These developments are indicative of the focus changing from critiquing representation to expanding the definitions and territories of trans cinema. As Steinbock argues, Trans New Wave discourses ‘constructively move on from critiquing the inadequate stereotyping of trans characters largely written by, directed by, and played by cisgender (non-transgender) people.’14 This was important work in the prior decade, when taxonomies of stereotyped transgender characters such as those by Calpernia Addams (Prostitute, Punchline, Psycho, Poor thing!)15 and Joelle Ruby Ryan (deceiver, mammy, monster, and revolutionary)16 raised awareness of representational issues and common negative tropes. Many mainstream films have long displayed a cisgender gaze upon transgender bodies and lives, a gaze often focused on the body or physical transition in a mode of voyeuristic spectacle, and marked by curiosity, wariness, pity, or tragedy. More recently, greater awareness, or ‘transliteracy’, has improved the overall state of media representation, but television has been succeeding over cinema in these stakes lately (with series such as Sense8 and Pose), and failures continue to occur in mainstream cinema, such as the eliding of transactivists in Stonewall (Roland Emmerich, 2015) and the spectacle of ‘trans trauma porn’17 that is Girl (Lukas Dhont, 2018). These blunders can perhaps be thought of as the ‘backwash’ of the Trans New Wave, thrown into sharp relief against the stronger currents of the ‘politically potent’18 wave of trans cinema that deals with social justice and human rights. As filmmaker Felix Endara reminds us: ‘Trans cinema is intersectional, so it’s never just about being ‘trans.’ In fact, trans is a lens and not a narrative or plot device’.19 Trans cinema scholarship reflects this perspective in work such as Keegan’s theorisation of a trans* aesthetic in Lana and Lilly Wachowski: Sensing Transgender (2019).

A Fantastic Woman, Sebastián Lelio, 2017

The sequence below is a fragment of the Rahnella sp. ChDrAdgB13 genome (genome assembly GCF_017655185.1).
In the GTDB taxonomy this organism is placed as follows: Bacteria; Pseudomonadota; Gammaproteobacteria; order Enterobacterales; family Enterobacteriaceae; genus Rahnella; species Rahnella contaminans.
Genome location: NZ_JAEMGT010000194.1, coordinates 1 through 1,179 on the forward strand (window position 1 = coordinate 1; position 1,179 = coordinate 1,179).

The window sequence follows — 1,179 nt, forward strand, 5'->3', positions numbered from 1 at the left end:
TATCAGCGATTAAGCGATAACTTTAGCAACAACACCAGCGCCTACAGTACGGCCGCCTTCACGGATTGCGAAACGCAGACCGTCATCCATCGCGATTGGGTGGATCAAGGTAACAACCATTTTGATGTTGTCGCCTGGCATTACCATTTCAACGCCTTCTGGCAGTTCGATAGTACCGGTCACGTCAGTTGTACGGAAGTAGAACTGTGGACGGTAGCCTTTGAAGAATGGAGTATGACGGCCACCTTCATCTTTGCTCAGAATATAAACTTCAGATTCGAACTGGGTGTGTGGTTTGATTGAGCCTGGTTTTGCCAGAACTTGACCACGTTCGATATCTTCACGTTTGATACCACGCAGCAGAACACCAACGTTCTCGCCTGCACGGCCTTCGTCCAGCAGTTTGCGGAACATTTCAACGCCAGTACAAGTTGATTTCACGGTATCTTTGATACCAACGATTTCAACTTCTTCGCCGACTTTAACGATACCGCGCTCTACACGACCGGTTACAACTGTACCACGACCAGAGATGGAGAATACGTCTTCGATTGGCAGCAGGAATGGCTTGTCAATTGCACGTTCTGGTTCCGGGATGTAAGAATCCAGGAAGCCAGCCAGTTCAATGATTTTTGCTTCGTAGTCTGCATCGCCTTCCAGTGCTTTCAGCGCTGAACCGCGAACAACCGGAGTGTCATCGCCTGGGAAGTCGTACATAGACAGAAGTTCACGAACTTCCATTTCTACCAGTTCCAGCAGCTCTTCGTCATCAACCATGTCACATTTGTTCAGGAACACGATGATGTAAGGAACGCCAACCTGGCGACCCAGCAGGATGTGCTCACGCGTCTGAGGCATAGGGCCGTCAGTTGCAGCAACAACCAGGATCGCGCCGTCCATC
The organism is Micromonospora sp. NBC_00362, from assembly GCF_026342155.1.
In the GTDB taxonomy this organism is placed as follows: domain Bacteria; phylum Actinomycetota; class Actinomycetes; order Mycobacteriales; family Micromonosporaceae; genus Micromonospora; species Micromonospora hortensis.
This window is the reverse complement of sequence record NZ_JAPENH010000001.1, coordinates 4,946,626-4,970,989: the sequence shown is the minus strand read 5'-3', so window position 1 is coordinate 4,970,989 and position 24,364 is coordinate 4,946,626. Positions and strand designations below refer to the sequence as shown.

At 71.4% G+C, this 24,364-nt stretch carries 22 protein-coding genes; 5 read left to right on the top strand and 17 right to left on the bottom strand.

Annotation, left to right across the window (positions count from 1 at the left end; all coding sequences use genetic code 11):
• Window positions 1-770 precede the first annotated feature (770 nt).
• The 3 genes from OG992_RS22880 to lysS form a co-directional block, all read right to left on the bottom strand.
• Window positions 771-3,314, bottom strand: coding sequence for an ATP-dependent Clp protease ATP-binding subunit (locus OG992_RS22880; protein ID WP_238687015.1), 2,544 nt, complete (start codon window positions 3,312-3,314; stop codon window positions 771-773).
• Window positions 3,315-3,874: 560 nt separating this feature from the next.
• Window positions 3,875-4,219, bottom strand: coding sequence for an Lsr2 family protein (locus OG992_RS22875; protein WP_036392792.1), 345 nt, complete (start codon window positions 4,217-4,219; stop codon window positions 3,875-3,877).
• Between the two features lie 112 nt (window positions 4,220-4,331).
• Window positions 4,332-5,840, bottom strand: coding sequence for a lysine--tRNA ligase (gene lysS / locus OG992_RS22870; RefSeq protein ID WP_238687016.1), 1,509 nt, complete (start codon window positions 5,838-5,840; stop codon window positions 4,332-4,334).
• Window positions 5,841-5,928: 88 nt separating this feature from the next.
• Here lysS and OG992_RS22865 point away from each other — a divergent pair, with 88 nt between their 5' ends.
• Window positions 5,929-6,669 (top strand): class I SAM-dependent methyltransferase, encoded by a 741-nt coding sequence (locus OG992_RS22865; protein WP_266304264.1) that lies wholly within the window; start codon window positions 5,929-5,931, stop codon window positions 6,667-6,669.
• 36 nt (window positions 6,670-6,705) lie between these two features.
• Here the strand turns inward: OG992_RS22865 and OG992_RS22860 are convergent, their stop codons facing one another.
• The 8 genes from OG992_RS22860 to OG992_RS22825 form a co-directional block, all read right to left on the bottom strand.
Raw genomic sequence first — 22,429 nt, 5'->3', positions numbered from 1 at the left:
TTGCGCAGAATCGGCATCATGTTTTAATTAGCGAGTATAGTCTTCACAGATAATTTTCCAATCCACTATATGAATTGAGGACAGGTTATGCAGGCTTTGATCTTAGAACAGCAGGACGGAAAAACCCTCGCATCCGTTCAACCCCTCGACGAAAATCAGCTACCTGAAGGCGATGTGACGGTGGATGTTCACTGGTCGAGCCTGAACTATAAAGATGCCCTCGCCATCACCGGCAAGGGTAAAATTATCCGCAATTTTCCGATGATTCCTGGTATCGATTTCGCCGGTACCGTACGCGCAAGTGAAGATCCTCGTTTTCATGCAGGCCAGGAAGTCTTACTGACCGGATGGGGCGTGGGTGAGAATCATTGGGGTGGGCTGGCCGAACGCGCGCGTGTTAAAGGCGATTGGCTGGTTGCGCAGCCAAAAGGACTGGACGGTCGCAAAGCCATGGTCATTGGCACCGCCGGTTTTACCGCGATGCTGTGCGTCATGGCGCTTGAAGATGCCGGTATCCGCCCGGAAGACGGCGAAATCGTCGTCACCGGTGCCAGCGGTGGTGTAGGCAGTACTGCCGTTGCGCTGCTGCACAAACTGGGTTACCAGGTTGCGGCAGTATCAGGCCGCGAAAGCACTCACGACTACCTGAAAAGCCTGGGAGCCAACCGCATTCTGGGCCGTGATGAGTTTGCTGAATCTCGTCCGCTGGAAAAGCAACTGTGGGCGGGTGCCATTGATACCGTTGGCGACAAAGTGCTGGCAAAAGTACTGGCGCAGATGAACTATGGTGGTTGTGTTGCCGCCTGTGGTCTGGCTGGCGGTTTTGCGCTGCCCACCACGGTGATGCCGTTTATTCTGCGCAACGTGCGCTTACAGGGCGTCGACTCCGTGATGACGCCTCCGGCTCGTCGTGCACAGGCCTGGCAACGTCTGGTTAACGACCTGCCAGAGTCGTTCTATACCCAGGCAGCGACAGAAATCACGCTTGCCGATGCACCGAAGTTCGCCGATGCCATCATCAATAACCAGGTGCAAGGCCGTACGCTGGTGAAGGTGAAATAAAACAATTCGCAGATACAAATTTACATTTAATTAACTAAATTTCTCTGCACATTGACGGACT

Representational critiques continue to be important in light of mainstream failures, but key issues that have become more prominent in the past decade include the casting of cisgender actors in trans roles, and the lack of representation behind the camera in commercial film/television production. Activism on these issues has been amplified through social media and a greater degree of mainstream media coverage in the past decade, and has played a role in the shifting emphasis from trans people as objects of representation, to the agential opportunities and enterprise trans people have – and want to create – as actors and filmmakers. Finally, ‘Mainstream institutions are also starting to recognize trans-made work… and some trans filmmakers are getting jobs in the industry,’20 for example, directors Silas Howard (A Kid Called Jake, 2018) and Rhys Ernst (Adam, 2019), who both also worked on the television series, Transparent. Similar shifts are occurring in front of the camera, with a greater attention on opportunities for trans actors. The swift backlash in response to Scarlett Johansson’s casting as Dante ‘Tex’ Gill in the biopic Rub & Tug was a key moment in the growing resistance to cisgender actors playing trans characters, particularly as Johannsson consequently withdrew from the film. This intervention at pre-production stage followed a gradual swell of critique over casting in Transamerica (Duncan Tucker, 2005), Dallas Buyers Club (Jean-Marc Vallée, 2013), and then The Danish Girl (Tom Hooper, 2015), perhaps bringing to an end the trend in casting cis actors to attract awards attention. A new trend foregrounds and celebrates performances by trans actors such as Kitana Kiki Rodriguez and Mya Taylor in Tangerine (Sean Baker, 2015), Daniela Vega in the Oscar-nominated A Fantastic Woman (Sebastián Lelio, 2017), and Leyna Bloom in Port Authority (Danielle Lessovitz, 2019), while these films also lean on their casting to enhance credibility and exposure.